The Melancholy Of Aleksei Svehdov

We talk to photographer Aleksei Svehdov about his latest project.

By Christopher Osborne.


The fantasy of living in a foreign country is the promise of new beginnings. The reality is often different. Aleksei Svehdov’s series of images captures the anxiety of making a life in another land with a brutal honesty.

Aleksei Svehdov is a Russian designer and photographer who moved to the desert city of Dubai one and a half years ago.

I asked Aleksei how photography started. “Cameras have always been around. I do not see photography as a thing that started in my life. I remember a kodak plastic film camera was always around in my parent’s house”. The first photographs that Aleksei recalls making were at high school with his friends. “Just silly stuff. We were taking a lot of pictures of ourselves”.

Aleksei shoots on any camera that he can get his hands on. In Russia, a friend gave him a plastic point-and-shoot camera. “I started taking it everywhere. It is a fun thing that people do not use as much as the camera on their phones. I have used a lot of different film cameras ranging from disposable cameras and point and shoots through Polaroids, 35mm SLRs to medium format cameras. Three of my friends were shooting on film at the time. It has its own look. I do still use my phone for videos though”. Aleksei says that he always travels light and so when he left Russia he paid the camera forward to another friend.

“I just shoot stuff that catches my eye. I try not to categorise. I will shoot anything if it makes an interesting picture. But, I do try not to shoot the popular stuff” Alexei pauses for thought. “I photograph a moment. A moment where there is an experience. Imagine a street. If I am there with someone, then that is one experience. If I go with someone else, then I will have a completely different experience. And I will see different things”.

Unusually, Aleksei shows his work as prints. If he wants to show another photograph, then rather than pull out a phone and find the image, he arranges another meeting and turns up with a print. He has made six zines to date. I was interested to know how he became so interested in showing his work as prints. “Instant Light: Tarkovsky Polaroids” was the first photobook that I saw. It was so cool to see the images printed. It’s crazy”.

I asked Aleksei if the desire to see photographs on paper is the result of his design background. He shrugs. “I don’t know, maybe”. He picks up an image and stares at it. “It is so easy to make stuff like this these days. It’s not like the old days when you had to go into a darkroom and dodge and burn”.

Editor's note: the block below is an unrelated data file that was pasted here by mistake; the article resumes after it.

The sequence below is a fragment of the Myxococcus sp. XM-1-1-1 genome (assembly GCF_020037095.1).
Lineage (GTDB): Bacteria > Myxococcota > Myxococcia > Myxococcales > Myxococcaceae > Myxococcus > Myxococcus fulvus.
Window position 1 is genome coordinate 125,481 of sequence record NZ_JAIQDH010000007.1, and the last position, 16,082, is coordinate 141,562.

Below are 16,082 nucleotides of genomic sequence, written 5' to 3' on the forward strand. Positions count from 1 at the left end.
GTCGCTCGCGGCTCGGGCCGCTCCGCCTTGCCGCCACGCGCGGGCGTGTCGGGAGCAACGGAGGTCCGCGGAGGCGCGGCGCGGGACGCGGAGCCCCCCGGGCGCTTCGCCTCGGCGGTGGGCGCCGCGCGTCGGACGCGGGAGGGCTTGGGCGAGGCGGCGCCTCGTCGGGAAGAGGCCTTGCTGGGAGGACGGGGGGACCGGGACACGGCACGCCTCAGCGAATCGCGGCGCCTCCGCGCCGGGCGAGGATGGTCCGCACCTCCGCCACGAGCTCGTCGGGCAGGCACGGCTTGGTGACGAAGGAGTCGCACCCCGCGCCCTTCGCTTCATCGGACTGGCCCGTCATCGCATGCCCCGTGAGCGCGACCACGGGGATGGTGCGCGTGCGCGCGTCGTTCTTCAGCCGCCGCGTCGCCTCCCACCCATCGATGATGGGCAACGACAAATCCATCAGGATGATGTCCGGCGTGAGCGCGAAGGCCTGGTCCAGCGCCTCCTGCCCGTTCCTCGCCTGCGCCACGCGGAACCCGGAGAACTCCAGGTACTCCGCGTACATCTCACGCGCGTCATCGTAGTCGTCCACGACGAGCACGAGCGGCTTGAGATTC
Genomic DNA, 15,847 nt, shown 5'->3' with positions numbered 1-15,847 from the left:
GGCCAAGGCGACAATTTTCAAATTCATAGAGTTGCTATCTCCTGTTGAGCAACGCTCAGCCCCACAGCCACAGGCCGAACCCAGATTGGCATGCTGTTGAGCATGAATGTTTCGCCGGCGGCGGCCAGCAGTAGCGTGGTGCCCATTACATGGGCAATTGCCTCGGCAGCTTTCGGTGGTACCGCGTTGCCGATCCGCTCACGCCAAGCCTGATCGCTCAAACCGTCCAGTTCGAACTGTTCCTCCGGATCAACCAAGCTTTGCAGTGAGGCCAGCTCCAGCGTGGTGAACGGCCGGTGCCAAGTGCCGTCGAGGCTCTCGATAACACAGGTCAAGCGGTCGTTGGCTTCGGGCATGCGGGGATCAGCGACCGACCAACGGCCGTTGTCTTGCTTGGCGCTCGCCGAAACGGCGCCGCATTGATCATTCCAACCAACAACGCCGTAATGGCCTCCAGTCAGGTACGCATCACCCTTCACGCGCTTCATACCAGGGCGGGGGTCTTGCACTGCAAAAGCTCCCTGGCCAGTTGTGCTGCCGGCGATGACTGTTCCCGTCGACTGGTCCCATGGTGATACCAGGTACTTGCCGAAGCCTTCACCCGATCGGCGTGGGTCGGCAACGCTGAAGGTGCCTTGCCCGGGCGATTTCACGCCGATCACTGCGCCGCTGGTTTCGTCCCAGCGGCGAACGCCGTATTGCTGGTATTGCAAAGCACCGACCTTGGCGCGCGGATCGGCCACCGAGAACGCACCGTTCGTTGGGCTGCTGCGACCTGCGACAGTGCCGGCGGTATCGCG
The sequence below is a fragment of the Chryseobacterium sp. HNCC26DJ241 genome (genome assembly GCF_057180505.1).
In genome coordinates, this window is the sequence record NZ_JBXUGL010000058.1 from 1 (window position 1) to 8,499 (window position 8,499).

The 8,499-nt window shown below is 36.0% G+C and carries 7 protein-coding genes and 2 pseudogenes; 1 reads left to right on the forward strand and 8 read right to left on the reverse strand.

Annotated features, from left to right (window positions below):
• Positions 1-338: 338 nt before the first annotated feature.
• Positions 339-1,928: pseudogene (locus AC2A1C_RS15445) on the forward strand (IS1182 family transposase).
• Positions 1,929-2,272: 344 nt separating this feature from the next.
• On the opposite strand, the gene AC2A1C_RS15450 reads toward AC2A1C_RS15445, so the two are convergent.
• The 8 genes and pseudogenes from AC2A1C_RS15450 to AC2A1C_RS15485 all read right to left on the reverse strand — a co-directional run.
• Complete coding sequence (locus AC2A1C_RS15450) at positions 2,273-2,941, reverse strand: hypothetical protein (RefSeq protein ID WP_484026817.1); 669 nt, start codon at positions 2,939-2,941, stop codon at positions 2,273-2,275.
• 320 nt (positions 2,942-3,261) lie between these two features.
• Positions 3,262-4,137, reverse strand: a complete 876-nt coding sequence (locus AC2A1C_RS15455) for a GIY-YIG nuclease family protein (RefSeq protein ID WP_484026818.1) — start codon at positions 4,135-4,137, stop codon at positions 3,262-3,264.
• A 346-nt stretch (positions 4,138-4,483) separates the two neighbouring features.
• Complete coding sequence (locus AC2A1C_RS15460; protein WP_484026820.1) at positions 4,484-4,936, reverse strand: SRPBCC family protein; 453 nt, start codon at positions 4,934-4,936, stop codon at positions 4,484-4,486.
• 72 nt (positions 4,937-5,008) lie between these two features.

I ask Aleksei where this journey is taking him. His response is short, almost staccato.  “No idea”. I keep quiet and give Aleksei more time to think. “It would be cool if more people saw my photography. I want fame. How arrogant of me haha”, he replies. He pauses and then continues. “I want to share more experiences. I want to have more communication and collaboration. More unique experiences. That is much more important than fame”.

Just as I am about to thank Aleksei, and pack up, he starts speaking again. I think that the photography part of my life is an excuse. It covers up my lack of social skills. When I have a camera in my hand I can approach almost everyone”, he says. “When I pick one up, then I behave in a certain way. That sounds like a drug intoxication. It is like putting on a uniform. For example, when I am with a girl, I find that they often put on weird poses when the camera comes out. I just say we don’t do that here. Relax”.

 “Some people use alcohol or drugs to help them socialise. I use a camera”.

You can find Aleksei Svehdov on Instagram at @shvedovvv

Images © Aleksei Svehdov 2023.

You might also be interested in this previous SilvergrainClassics article on Poras Dhakan & “The Digital Passport Photo” see



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